Player Roles: Observers and Participants

Player Roles in more detail: 

  • The Observer : 

There are important distinctions between the two roles that are worth examining in more detail.  Let’s begin with the observer.

As stated above, the observer evaluates a piece of media on behalf of the participant.

He/she makes decisions both about  whether a piece of media is worth engaging with and what conclusions should be drawn about the media and the participant once the experience has ceased.

The observer largely fulfills two purposes: firstly, to protect the participant from unhealthy or low-quality experiences and to direct them towards healthy, high-quality experiences; secondly to translate an existing experience back into a language that can be applied within reality.

Because of the nature of his/her roles, the observer is most active when an experience begins and after it ends.  The observer will periodically check in during an experience to weigh it objectively and to reevaluate whether or not the participant should be allowed to engage.  When the observer blocks a piece of media, the consumer refuses to become invested –  he/she becomes more critical, analytic, and derisive of the work as a whole.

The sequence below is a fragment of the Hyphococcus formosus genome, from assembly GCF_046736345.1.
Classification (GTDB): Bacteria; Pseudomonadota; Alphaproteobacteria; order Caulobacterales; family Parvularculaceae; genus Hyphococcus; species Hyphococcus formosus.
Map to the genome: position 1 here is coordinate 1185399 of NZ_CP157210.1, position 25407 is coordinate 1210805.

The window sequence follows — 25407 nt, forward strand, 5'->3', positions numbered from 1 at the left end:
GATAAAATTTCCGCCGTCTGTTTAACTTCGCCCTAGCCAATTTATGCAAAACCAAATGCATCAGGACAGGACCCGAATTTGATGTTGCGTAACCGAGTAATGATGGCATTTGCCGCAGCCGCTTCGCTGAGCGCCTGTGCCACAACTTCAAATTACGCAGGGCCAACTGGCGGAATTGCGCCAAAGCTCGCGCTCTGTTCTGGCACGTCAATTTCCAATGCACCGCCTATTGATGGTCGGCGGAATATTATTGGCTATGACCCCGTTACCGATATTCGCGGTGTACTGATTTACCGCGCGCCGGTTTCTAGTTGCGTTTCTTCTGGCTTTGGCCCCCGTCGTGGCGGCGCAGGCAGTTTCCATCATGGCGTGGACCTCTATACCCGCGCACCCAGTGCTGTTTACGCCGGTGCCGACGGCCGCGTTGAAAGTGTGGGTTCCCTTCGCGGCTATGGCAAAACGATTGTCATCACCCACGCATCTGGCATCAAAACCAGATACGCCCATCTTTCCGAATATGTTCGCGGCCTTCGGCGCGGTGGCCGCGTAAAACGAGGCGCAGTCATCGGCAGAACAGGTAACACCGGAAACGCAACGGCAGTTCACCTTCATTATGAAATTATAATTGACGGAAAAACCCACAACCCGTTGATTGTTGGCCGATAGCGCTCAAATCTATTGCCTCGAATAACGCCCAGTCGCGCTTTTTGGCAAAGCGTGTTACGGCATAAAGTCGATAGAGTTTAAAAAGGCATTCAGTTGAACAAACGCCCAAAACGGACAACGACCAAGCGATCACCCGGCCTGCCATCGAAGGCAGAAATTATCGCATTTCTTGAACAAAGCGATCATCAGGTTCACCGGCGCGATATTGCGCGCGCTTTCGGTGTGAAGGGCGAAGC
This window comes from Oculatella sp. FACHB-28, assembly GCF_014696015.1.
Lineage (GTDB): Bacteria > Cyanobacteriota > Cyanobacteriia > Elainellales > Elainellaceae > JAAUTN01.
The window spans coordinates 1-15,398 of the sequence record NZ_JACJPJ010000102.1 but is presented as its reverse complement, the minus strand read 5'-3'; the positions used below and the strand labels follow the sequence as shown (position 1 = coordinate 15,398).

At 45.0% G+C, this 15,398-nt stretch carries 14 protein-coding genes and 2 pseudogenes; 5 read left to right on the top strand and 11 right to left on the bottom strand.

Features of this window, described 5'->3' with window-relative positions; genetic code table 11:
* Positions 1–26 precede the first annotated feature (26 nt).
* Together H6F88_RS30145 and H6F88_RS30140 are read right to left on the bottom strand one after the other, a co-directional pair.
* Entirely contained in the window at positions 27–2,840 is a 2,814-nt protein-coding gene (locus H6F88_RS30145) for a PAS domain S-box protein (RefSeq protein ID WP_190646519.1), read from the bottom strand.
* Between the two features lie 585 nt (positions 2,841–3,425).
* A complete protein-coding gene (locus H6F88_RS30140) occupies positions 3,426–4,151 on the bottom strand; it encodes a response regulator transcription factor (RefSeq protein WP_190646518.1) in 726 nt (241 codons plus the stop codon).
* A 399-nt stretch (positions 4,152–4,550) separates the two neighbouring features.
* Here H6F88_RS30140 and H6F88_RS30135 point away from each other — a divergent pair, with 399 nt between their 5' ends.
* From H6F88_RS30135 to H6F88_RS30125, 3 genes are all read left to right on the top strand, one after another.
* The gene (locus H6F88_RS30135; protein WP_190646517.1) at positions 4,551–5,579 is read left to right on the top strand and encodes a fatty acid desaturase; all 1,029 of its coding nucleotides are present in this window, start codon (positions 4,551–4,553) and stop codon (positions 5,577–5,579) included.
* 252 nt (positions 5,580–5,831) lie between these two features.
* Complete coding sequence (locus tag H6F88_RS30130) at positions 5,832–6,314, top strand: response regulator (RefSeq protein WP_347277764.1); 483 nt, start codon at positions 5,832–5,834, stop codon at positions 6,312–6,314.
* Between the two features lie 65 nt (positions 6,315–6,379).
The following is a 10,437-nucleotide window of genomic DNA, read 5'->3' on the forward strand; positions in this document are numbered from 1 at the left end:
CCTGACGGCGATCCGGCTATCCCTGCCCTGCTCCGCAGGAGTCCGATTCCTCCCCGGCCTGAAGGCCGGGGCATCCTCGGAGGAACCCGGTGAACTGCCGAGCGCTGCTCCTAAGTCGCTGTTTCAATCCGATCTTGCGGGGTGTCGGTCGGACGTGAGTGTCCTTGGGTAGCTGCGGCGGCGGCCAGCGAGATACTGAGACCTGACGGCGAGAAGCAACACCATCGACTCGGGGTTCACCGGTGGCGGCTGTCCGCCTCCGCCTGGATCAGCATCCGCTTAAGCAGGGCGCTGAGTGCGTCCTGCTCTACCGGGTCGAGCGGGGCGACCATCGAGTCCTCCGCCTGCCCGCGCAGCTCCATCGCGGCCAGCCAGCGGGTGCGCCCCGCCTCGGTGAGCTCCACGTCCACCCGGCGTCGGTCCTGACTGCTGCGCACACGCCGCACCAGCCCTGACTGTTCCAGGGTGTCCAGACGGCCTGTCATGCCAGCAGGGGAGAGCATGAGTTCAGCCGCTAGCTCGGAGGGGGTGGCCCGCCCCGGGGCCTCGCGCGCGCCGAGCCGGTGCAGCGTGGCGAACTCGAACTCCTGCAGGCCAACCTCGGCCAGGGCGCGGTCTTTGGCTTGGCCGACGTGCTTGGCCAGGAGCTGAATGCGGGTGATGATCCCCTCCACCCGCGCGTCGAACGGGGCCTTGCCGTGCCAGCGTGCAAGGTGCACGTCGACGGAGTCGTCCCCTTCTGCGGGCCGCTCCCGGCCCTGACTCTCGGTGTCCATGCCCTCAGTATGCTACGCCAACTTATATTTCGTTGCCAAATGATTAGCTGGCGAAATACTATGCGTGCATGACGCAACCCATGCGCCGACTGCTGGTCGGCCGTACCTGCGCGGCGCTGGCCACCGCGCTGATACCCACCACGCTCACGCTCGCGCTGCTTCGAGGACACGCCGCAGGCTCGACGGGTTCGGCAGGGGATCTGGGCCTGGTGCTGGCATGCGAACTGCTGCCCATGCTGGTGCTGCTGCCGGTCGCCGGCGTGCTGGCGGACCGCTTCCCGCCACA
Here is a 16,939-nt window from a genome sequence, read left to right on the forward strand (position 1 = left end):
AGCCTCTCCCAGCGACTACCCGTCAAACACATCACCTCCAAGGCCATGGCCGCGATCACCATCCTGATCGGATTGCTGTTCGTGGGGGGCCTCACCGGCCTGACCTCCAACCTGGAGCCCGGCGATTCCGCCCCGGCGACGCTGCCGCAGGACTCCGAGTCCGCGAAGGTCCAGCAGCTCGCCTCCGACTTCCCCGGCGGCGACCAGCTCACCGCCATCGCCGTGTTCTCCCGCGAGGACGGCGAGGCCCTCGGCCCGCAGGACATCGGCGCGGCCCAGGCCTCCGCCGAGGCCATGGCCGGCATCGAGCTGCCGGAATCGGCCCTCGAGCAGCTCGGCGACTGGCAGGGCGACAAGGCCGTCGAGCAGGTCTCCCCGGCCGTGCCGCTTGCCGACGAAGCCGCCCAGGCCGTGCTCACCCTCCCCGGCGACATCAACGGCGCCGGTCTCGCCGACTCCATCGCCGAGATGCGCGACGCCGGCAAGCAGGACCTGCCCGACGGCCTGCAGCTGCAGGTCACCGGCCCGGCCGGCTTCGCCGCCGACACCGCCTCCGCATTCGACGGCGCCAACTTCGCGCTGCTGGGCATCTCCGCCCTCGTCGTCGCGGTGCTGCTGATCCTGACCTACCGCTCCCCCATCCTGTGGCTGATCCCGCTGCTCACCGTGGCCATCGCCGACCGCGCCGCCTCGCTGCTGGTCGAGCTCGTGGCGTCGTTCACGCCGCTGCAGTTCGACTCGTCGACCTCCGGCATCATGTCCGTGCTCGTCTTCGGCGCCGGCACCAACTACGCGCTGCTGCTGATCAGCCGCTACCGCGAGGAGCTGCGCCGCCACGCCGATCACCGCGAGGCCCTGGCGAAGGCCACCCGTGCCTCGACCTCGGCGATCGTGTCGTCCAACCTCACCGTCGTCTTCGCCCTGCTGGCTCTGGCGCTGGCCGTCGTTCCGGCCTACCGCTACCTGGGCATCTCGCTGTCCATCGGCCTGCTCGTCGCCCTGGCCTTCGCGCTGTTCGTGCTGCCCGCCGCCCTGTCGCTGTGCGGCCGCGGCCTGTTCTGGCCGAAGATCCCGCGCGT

Assuming that the observer allows the participant to become invested in the work, he/she will also serve as a translator after the experience has ended, helping the participant to transition back into the real world and incorporate the perspective they gained into their overall worldview.

When the observer is ignored or unable to perform his/her functions, the consumer loses the ability to accurately evaluate what they see.  Both exposure and closure are important roles for the observer: failing in the prior makes a consumer more likely to become invested in media of poor quality or to ignore media that they are not immediately familiar with, failing in the latter role make a consumer more likely to become obsessed with a franchise, and to engage in pure escapism.